Nonetheless, the hours of sound recordings in this archive are probably the best expression of the crisis. Some thirteen hours consist of conversations recorded among visitors inside the museum and of the ambient noise generated by the macro-institution, both inside (hall, galleries and library) and outside (terraces, air vents and surrounding streets) its walls. The lively dialogue among visitors discussing the artworks is a true manifesto in favour of a demotic, popular language, which in Rossellini's film is also a sign of a new form of cultural consumption. The Pompidou Centre thus launched the age of mass democratic access to the ideals of humanist culture, represented by a vast heritage of modern art. Nevertheless, Rossellini curbed the enthusiasm, and opted to counter sweeping views of the new institution with the often spontaneous and misinformed heterogeneous voices of ordinary people as they walked through its rooms. The simple shot-by-shot description of the Centre became the most incisive critique.
While Rossellini was filming the Pompidou Centre, the sociologist Pierre Bourdieu had been commissioned by Claude Mollard, secretary-general of the Pompidou Centre from 1971 to 1978, to carry out research into new audiences. Like Rossellini, Bourdieu was openly pessimistic in his conclusions. He was not satisfied by culture's democratising effect based simply on the quantitative increase in visitor numbers. The closest he got to praise, taking into account the instant success of the library, was his comment that Beaubourg worked like a night university. Rossellini also noticed the Centre's unusual opening hours. One part of his film shows a receptionist answering customer queries on the telephone: we clearly hear the details of the Centre's opening hours in the foreground, while the image of the receptionist is filmed from a certain distance. By manually adjusting the zoom during the filming, Rossellini minimised the need for subsequent editing. 'I will simply place one sequence after the next,' he said at the time.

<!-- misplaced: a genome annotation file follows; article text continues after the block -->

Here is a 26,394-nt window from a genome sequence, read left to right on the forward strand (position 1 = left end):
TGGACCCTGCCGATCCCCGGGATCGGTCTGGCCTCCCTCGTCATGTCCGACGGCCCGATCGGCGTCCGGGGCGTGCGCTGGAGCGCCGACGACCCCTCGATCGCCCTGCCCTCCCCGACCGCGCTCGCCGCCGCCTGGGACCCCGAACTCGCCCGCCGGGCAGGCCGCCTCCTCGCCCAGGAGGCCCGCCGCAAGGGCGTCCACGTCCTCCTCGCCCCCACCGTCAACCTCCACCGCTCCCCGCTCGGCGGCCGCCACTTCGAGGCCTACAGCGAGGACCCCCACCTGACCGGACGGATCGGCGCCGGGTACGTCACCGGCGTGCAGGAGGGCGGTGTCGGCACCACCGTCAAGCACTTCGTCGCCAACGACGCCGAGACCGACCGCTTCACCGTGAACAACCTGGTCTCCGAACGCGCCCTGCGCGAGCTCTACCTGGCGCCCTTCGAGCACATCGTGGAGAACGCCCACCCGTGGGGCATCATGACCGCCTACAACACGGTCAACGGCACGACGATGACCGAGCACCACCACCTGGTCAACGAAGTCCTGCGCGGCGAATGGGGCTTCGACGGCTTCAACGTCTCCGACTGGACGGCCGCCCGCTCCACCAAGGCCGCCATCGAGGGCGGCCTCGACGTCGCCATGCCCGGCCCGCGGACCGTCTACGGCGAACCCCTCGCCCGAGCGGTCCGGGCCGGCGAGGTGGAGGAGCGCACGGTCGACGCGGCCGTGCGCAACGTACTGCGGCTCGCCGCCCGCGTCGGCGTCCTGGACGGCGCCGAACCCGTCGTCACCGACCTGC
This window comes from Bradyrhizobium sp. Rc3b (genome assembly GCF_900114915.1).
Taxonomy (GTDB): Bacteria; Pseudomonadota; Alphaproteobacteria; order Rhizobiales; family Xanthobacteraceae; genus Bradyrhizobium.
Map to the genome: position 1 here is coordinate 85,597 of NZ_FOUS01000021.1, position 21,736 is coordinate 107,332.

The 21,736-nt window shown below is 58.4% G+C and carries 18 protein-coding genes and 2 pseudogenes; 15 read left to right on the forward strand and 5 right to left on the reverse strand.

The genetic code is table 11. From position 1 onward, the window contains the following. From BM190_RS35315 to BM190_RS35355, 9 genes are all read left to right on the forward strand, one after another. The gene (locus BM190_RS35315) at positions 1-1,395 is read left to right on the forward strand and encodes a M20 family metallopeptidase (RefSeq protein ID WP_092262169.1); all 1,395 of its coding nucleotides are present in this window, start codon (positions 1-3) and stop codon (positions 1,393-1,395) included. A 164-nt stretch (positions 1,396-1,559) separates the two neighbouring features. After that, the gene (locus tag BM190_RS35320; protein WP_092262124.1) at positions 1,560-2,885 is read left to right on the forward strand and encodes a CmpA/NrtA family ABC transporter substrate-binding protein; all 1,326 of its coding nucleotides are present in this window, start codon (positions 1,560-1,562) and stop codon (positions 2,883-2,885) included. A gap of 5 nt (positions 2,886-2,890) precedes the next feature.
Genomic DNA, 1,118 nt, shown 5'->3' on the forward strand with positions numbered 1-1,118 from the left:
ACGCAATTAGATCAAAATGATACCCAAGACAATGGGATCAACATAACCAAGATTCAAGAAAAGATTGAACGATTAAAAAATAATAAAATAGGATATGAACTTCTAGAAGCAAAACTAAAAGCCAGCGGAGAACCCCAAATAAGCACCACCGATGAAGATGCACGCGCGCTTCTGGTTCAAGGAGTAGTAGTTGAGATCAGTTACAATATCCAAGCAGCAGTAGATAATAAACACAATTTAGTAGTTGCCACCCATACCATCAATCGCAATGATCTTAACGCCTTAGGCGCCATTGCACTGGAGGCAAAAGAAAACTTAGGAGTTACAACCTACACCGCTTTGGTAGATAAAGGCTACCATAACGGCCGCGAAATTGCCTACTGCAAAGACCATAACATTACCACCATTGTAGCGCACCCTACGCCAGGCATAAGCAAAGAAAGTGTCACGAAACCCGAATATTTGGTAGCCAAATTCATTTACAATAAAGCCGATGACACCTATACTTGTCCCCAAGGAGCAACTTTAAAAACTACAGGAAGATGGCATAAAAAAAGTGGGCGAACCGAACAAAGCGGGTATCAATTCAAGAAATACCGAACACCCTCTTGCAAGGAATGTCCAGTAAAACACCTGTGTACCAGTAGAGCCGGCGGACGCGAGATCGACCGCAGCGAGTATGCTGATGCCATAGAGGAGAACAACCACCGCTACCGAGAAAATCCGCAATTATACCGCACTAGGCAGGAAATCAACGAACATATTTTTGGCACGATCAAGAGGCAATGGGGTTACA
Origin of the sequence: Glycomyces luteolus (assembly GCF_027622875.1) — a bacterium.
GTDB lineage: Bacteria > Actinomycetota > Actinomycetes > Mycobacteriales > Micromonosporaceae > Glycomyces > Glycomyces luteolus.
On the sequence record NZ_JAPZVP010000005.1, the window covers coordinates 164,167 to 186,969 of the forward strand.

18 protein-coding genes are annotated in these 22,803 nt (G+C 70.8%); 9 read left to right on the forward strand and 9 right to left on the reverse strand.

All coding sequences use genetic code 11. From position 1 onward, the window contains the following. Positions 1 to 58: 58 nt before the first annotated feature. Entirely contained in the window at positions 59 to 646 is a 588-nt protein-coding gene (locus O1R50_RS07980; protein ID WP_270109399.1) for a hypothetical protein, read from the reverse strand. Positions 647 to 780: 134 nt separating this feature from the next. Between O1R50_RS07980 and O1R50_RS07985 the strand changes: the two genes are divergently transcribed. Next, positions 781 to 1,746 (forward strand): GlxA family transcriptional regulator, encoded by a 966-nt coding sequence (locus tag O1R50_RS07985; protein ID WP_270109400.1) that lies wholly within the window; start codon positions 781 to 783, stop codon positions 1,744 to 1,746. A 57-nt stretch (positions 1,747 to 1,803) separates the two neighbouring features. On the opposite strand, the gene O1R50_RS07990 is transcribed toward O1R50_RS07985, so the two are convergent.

Néstor Almendros, the director of photography, described its effect as being akin to ‘Rossellini himself leading viewers by the hand and showing them the building'. In the context of the MACBA Collection, Rossellini's film invites visitors to reflect on the museum where it is being shown, in this case the Museu d'Art Contemporani de Barcelona, which opened in 1995. Barcelona's new museum was based on urban intervention strategy that saw investment in cultural facilities as a tool for gentrification – a model that was not dissimilar to that of the Pompidou Centre in the late seventies and the decades that followed. Even though his film had been commissioned, Rossellini managed to describe the museum, with its silent spaces and its noisy hustle and bustle, in dialogue with its urban environment. From the first shots, Beaubourg is portrayed as just one object among the many that make up the urban fabric. Its outward resemblance to an ultramodern factory suggests that, just when traditional factories seem to have their days numbered, the museum is ready to take up the baton in the field of social production. The audiences that Rossellini filmed, eager to enter the museum, were about to find themselves in a new space designed for the management of the masses.
With the participation of Imotion Films, Studio L'Equipe and Studio Francis Diaz.